text from: Jukes, Thomas. 1962. "A Town in Harmony." Chemical Week (Aug. 18): 5.


A Town in Harmony

"There was once a town in the heart of America where all life seemed in harmony with its surroundings."

New Yorker, June 16, '62, p.35.

The harmony of all life in this idyllic town followed a biological balance in Nature, a balance which man had not yet learned to disturb by drastic intervention on his own behalf.

As the sun went down, the buzzing of mosquitoes could be heard in the town; the malaria parasites in their salivary glands were about to continue their life cycle in the red blood cells of human victims.

The last slanting rays of the sun lingered on the small headstones in the town graveyards. Here slept the children who had perished from diphtheria, scarlet fever and whooping cough. Beside them lay the bodies of those who had lived and died in harmony with proliferant typhoid germs. These bacteria, uninjured by chlorine or antibiotics, teemed in the limpid stream that ran at the edge of town. It flowed through meadows where grazed cows beneath whose hairy flanks swarmed trillions of tuberculosis organisms, waiting for their milky ride that would take them to the lungs of the townspeople.

Life for these folks was a struggle with unrelenting Nature. Somc of them, including the Carney family, had fled from Jreland at the time of the potato famine, when a fungus disease had turned the food supply to a stinking black slime, so that many people had perished from starvation and from diseases resulting from starvation.

Famine had not laid its hand on the New World, but farmers knew what it meant to see a good field of wheat flattened by stem rust and the Hessian fly, a scabby and wormy apple crop lying on the ground; to see rows of young corn destroyed by cutworms and wireworms, pigs dead from hog cholera, and Canada thistles choking out the oats as the white, fluffy seeds sailed on the breeze to the next pasture.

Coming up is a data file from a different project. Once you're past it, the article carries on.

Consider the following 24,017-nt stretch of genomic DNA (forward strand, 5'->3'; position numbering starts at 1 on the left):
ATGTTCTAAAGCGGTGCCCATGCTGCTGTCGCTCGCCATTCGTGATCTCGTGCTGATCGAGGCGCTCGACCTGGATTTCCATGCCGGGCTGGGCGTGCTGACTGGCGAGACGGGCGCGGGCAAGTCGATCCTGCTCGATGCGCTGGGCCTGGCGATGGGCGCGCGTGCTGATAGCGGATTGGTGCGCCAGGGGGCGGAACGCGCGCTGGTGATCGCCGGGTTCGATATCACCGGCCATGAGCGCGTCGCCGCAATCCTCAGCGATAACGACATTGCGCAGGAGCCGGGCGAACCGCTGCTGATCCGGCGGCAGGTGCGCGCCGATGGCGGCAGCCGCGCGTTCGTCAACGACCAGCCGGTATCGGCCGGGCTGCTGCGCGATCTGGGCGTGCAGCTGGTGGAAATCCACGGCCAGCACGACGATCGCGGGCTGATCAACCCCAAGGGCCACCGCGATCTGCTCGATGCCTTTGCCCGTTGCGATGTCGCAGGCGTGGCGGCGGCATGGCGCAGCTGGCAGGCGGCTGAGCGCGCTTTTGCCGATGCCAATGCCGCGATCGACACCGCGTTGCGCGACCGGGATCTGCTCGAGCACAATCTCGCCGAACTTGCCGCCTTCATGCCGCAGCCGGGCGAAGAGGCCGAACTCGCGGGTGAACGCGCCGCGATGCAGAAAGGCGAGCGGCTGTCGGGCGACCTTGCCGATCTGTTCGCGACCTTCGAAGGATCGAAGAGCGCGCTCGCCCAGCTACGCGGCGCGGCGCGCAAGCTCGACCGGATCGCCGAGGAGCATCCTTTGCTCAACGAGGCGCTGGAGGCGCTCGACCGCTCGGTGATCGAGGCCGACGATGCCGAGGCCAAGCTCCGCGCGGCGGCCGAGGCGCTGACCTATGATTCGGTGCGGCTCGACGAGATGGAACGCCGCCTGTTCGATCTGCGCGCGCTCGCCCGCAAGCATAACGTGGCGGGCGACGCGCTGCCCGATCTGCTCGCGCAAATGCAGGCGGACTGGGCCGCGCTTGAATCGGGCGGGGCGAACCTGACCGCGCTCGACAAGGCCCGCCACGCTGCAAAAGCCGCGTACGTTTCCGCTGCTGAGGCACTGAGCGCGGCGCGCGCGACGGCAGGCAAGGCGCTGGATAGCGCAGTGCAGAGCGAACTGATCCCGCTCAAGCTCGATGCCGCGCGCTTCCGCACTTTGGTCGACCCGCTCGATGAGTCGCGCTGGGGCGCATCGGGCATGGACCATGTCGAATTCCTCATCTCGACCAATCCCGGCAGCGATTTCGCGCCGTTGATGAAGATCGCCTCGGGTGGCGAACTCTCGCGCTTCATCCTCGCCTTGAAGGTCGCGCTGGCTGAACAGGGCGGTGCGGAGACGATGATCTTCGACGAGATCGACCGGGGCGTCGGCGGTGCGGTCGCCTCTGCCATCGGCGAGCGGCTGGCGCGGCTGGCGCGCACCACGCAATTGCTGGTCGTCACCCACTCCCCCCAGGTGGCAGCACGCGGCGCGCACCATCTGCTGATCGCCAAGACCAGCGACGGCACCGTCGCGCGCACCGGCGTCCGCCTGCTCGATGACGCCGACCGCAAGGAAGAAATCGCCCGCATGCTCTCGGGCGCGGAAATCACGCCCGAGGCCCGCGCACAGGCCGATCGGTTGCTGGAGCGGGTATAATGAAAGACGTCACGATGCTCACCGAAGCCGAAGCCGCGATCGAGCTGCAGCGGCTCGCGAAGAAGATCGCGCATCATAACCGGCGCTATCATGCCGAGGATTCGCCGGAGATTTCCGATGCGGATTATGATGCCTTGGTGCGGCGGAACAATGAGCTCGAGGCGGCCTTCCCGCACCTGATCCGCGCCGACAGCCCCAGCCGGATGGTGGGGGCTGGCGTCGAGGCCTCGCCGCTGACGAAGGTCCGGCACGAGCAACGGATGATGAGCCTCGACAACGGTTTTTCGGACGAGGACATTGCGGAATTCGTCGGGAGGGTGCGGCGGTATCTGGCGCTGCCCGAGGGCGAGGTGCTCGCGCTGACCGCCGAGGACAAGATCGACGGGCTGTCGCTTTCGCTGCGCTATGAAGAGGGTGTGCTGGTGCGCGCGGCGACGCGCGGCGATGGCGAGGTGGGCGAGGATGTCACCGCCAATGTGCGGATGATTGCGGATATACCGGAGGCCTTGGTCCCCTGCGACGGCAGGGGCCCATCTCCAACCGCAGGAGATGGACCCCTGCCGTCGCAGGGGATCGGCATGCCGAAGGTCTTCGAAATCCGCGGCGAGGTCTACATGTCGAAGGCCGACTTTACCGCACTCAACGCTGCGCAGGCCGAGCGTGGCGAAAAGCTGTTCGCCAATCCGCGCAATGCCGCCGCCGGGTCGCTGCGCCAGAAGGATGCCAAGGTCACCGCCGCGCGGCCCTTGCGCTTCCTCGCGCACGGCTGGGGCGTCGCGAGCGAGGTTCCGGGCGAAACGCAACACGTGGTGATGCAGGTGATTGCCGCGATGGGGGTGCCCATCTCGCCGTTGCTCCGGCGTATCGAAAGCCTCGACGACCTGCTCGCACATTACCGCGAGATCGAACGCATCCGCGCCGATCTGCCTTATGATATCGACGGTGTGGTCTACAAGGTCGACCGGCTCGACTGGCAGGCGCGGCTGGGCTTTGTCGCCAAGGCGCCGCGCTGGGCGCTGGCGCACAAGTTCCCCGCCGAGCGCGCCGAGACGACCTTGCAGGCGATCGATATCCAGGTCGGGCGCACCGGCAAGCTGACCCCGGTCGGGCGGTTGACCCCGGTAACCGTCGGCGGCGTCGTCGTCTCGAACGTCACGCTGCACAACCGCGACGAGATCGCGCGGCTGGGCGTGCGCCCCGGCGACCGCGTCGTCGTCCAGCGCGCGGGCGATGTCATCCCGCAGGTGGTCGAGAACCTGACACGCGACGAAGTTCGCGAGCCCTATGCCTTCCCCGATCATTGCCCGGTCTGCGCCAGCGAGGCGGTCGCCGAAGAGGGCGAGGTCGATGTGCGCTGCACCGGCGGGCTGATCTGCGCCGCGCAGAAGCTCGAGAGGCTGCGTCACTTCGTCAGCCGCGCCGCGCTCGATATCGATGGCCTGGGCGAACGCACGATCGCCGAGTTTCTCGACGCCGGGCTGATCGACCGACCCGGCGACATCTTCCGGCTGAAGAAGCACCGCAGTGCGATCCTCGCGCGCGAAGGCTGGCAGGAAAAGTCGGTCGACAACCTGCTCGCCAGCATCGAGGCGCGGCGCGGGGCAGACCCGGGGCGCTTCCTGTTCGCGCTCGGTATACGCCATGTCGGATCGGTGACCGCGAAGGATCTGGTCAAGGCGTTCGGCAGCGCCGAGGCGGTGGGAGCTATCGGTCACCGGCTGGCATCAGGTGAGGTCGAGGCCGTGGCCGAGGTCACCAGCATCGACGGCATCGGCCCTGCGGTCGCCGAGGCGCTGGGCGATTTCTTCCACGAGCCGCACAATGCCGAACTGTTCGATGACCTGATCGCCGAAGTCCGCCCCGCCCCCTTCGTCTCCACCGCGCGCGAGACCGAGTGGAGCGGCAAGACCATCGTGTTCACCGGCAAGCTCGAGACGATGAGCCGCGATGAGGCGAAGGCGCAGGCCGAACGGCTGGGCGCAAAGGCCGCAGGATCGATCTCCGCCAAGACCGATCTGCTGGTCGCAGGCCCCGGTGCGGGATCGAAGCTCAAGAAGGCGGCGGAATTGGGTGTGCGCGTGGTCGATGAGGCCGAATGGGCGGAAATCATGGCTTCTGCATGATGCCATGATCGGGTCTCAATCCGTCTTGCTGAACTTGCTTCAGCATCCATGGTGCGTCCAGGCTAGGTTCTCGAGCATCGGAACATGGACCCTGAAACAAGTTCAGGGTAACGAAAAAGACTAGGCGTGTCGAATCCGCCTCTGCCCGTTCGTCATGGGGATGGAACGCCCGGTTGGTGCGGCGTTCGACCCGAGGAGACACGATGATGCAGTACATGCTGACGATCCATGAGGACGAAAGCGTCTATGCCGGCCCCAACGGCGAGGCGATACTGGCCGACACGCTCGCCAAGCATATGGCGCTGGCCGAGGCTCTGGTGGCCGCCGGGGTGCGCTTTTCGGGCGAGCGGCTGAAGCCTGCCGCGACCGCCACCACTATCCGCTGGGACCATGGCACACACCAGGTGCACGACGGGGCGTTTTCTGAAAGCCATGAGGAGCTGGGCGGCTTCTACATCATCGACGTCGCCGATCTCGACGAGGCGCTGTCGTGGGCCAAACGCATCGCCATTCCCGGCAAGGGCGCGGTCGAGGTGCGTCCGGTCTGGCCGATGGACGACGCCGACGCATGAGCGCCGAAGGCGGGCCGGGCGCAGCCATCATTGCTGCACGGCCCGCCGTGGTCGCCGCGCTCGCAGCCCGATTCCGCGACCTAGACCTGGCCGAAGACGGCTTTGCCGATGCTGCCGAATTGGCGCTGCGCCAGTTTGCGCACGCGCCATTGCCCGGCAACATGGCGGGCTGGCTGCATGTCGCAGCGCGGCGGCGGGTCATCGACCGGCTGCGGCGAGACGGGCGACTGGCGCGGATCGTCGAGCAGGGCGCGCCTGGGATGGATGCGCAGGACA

It had been a warm afternoon, and a hush had settled on the grocery store. Faint sounds could be heard; a friendly rat gnawing in the cellar; the rustle of weevils in the cracker barrel; the high-pitched buzz of flies that were struggling in the sticky festoons hanging from the ceiling, and the stealthy patter of the cockroaches that darted across the floor.

Yes, life was in harmony with its surroundings. The women who, a century later, might have been writers of science fiction horror stories, were too busy with their housework to read humor magazines. They were squashing black beetles; beating the clothes moths out of the winter woolens; scraping the mold from the fatback pork; and wondering if they could afford the luxury of a chicken for their Sunday dinner.

(Contributed by Thomas H. Jukes, Agricultural Division, American Cyanamid Co.,
Princeton, N.J.)